I’ve been very affected by what happened in the Philippines last week. It’s shocking, painful, and the devastation wrought by “the worst storm of all time” is only barely being uncovered. One report I just read said that there could be 10,000+ dead in one city alone.
How have you been processing this event? Part of what often makes us all numb to these disasters is that “daily life” must go on. So there’s a natural disconnect.
Here I am watching images of severe devastation — there I am grabbing a holiday-themed peppermint latte with a double shot of espresso.
But what are regular families to do, possibly pray, donate … and care? Again, I’d be interested in your thoughts.
(And, as an aside, I’d also be interested to find out if you have located an effective place to send donations — the big organizations spend so much money on “overhead”, that I find it difficult to believe I’d get the most “bang for my buck” in donating to them. Any thoughts?)
If you really press into the tragedy, it’s difficult to do anything else at all … but, fortunately or unfortunately, our lives here in the States continue on.
And while we are all — on both sides of the political aisle — painfully watching (or experiencing) the botched rollout of the AHCA or “Obamacare”, I do want to remind you that there is nothing on your 2013 taxes that will be directly affected by the law (aside from an increased tax on investment income for those making $200K plus, which has already been in place). So I’m going to continue to “hold my fire” on the situation until the political and exchange situation becomes more resolved.
But there are some things you need to know from a tax planning standpoint, because a very-distracted Congress is unlikely to move on certain expiring tax rules…
Which is why it’s important that we sit down and talk THIS MONTH if you want to take a pro-active approach to saving on your 2013 tax bill.
Here’s what’s coming down the pike…
“Real World” Personal Strategy Note
2013 Tax Changes and Expiring Tax Breaks
“Happiness is not something you postpone for the future; it is something you design for the present.” -Jim Rohn
I’ve got some bad news for you if you think this year is going to be like any other year. It’s not.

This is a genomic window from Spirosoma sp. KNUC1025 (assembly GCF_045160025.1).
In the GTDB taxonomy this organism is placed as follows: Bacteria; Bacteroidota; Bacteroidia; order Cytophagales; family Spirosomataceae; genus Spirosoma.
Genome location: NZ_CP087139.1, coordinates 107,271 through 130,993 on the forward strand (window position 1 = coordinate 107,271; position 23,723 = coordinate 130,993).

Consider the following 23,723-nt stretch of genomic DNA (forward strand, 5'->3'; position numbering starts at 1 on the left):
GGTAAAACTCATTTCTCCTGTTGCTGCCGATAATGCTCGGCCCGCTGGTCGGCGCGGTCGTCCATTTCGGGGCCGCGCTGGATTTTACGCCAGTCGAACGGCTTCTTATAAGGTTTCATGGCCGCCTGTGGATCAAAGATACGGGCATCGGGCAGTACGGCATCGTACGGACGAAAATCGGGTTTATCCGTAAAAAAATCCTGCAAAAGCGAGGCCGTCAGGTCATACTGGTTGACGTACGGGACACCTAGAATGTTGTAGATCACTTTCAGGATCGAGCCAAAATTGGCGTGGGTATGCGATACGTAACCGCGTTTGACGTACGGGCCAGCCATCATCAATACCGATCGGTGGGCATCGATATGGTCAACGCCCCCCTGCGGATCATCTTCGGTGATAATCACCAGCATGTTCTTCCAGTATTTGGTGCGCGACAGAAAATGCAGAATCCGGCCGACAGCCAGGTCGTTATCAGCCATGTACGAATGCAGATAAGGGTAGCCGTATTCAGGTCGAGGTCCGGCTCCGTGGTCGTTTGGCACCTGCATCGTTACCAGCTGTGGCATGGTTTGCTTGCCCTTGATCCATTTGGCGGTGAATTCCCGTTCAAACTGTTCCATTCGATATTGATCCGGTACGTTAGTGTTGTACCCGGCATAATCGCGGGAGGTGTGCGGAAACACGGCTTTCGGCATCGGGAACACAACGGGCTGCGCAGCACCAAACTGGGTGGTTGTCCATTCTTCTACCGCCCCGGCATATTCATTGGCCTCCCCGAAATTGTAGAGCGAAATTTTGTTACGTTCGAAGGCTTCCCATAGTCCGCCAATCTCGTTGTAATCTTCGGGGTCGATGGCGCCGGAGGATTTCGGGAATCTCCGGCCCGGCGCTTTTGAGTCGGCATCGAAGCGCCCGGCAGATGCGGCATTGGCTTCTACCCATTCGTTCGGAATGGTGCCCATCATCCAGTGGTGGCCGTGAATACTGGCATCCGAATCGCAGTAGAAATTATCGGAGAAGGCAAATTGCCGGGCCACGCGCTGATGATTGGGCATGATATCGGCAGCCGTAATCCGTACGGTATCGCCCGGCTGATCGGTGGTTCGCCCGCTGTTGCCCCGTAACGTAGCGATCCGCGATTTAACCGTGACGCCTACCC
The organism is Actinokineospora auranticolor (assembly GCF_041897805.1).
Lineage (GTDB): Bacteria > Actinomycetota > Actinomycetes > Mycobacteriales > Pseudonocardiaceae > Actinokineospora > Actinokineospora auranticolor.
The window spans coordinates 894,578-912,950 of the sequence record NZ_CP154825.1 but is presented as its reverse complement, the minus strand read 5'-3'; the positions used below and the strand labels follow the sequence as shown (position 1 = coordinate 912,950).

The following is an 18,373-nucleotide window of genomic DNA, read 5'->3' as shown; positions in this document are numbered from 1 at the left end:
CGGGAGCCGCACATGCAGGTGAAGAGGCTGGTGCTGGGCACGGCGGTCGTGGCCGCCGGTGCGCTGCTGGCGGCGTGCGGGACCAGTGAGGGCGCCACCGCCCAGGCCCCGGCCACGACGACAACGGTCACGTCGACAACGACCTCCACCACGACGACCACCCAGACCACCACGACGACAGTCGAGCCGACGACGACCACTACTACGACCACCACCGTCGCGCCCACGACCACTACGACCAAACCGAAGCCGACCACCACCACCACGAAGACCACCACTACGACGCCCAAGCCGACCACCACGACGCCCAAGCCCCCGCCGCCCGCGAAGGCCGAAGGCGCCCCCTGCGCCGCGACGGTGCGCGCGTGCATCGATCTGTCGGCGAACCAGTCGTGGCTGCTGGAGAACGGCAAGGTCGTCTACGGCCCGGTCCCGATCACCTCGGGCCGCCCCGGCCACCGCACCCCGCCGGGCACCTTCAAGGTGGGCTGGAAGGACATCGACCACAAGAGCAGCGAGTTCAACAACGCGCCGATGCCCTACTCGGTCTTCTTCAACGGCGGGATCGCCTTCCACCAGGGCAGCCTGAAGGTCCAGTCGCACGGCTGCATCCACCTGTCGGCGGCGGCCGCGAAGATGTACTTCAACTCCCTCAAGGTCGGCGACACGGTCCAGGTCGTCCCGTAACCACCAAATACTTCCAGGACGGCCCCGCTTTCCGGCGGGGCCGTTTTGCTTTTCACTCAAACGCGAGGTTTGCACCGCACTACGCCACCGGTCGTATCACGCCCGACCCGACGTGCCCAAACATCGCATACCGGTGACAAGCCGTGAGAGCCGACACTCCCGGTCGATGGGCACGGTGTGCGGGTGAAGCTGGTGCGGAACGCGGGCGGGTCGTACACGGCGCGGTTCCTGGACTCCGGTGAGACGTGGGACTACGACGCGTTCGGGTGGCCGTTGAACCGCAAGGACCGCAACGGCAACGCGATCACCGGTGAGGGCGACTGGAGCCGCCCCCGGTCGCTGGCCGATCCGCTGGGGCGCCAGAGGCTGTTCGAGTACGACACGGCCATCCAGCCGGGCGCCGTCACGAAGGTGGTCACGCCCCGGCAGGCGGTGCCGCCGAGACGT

Tax rates are higher.
Marriage penalty tax is back.
Itemized deductions phase out faster.
Exemptions phase out faster.
New Medicare surtaxes hit wages and passive income.
And a whole host of tax breaks are going away. Here’s the full list of what’s going away unless Congress acts …
Educator’s expenses. Teachers, instructors, counselors, principals and aides for kindergarten through 12th grade can deduct up to $250 out-of-pocket costs. This expires at the end of the year.
Cancellation of debt-mortgage debt forgiveness. If you lose your house to foreclosure or deed-in-lieu of foreclosure or through a short sale, you’ll have cancellation of debt income (COD). COD is normally taxable, except for the Mortgage Forgiveness Debt Relief Act of 2007. However, that exclusion is going away at the end of the year. That means the COD income would be taxable.
Mortgage insurance premiums deduction. Taxpayers with adjusted gross income of $109,000 or less can currently treat qualified mortgage insurance premiums as home mortgage interest.
Personal energy property credit. A credit subject to a $500 lifetime cap is available for qualified energy efficiency improvements and expenditures to a taxpayer’s principal residence until the last day of this year.
State and local sales taxes deduction. Many taxpayers who do not pay state income taxes can take instead the state and local sales tax deduction, but only through 2013.
Tuition and fees deduction. Individuals can claim an above-the-line deduction for tuition and fees for qualified higher education expenses.
By the way, these are only some of the highlights.
“Is there any good news, Valerie?”
Well, I will say this — while some breaks are going away next year, there are still ways we can maneuver your 2013 return to not only position this year’s tax return for maximum savings, but also to smartly prepare you for what’s coming next year.
It starts with a simple phone call: (410) 224-2600.
We can sit down and do some tax planning now, and I urge you to consider it, before it’s too late.
To your family’s financial future …